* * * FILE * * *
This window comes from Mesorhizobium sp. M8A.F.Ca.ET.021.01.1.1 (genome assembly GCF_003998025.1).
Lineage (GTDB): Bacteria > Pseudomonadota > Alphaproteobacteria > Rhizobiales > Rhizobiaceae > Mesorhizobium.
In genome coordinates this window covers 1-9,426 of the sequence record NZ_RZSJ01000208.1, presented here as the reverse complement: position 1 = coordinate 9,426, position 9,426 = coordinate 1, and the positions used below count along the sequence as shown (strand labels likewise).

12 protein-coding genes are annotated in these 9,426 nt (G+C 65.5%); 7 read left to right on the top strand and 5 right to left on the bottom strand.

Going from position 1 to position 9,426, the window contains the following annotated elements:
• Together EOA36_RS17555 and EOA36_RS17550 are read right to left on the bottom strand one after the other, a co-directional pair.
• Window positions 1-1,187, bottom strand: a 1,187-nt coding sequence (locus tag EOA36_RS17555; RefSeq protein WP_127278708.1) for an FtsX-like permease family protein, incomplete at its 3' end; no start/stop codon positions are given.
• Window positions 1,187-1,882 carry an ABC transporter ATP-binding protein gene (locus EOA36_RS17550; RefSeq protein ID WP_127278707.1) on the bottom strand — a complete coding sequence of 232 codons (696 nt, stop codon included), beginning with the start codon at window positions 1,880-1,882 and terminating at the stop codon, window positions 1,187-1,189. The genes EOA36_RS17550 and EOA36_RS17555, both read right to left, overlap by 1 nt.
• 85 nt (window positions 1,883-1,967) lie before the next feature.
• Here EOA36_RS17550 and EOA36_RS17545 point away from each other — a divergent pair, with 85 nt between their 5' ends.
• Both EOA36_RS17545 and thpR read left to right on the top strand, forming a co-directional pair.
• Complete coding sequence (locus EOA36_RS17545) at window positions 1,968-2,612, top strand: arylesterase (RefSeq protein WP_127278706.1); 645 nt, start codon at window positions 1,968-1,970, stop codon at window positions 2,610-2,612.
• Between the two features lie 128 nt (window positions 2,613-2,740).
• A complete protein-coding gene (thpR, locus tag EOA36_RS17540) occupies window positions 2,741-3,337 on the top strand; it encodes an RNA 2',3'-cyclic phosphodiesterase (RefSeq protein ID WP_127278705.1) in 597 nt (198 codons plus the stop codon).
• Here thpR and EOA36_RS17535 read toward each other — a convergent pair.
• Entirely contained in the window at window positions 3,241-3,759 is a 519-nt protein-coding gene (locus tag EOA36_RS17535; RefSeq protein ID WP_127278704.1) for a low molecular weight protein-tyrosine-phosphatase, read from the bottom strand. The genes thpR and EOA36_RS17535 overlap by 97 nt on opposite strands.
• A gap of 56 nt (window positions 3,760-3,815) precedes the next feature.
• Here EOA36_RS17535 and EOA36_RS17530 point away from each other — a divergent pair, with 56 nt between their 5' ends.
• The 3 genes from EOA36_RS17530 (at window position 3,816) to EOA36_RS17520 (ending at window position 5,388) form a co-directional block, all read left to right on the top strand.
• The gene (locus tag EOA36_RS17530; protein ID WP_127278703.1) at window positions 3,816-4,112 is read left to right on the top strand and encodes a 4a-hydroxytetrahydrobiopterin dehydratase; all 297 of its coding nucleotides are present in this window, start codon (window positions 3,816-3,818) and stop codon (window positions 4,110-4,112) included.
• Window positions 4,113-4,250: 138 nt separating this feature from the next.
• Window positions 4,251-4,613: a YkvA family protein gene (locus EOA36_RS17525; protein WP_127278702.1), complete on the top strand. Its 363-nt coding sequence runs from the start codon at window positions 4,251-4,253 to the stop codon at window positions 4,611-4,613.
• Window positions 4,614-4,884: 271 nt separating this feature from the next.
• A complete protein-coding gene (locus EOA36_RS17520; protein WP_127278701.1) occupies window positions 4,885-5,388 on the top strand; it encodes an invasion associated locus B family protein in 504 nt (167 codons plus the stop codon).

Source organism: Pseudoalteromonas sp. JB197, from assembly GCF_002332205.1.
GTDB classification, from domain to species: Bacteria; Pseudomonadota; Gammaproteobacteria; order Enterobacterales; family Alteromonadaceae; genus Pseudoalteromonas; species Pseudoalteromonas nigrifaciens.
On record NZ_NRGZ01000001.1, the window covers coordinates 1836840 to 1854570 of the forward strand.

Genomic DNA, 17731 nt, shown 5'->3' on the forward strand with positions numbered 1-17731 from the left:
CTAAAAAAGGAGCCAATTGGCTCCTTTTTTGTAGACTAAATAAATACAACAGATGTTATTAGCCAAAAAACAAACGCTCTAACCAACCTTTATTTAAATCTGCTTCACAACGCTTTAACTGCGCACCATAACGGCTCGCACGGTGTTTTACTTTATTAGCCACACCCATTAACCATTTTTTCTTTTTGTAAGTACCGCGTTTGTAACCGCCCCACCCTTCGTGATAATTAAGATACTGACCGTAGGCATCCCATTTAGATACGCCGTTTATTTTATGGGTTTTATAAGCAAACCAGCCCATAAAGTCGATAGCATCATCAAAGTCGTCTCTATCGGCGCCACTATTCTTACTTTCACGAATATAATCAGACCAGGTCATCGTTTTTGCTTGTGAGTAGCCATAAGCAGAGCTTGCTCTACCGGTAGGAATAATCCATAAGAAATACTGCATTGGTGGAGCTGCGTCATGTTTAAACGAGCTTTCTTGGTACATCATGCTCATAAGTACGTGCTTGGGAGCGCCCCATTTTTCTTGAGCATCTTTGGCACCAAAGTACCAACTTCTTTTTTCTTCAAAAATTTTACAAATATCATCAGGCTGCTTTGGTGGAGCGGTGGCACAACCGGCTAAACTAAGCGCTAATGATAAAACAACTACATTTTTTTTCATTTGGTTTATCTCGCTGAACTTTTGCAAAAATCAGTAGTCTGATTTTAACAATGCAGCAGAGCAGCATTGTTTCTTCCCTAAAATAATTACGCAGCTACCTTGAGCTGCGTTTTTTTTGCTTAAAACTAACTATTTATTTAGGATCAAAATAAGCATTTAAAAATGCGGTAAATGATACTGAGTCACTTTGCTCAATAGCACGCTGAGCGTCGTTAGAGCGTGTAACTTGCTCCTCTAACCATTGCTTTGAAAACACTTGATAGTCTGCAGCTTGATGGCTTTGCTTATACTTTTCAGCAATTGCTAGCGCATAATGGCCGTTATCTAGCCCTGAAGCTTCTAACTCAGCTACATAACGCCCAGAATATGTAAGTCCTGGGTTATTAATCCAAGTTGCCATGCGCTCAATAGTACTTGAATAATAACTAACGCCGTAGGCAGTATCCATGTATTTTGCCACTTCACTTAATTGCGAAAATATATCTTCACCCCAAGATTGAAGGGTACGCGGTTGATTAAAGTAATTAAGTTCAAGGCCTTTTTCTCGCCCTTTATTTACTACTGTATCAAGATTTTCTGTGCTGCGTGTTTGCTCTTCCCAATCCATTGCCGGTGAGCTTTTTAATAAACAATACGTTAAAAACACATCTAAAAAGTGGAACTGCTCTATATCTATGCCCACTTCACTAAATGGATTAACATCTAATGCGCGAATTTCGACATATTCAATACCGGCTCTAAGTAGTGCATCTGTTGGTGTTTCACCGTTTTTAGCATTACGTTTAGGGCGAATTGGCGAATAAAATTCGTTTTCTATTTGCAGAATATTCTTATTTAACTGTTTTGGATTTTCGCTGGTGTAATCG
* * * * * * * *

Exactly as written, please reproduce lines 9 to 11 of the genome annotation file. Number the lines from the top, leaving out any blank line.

• 85 nt (window positions 1,883-1,967) lie before the next feature.
• Here EOA36_RS17550 and EOA36_RS17545 point away from each other — a divergent pair, with 85 nt between their 5' ends.
• Both EOA36_RS17545 and thpR read left to right on the top strand, forming a co-directional pair.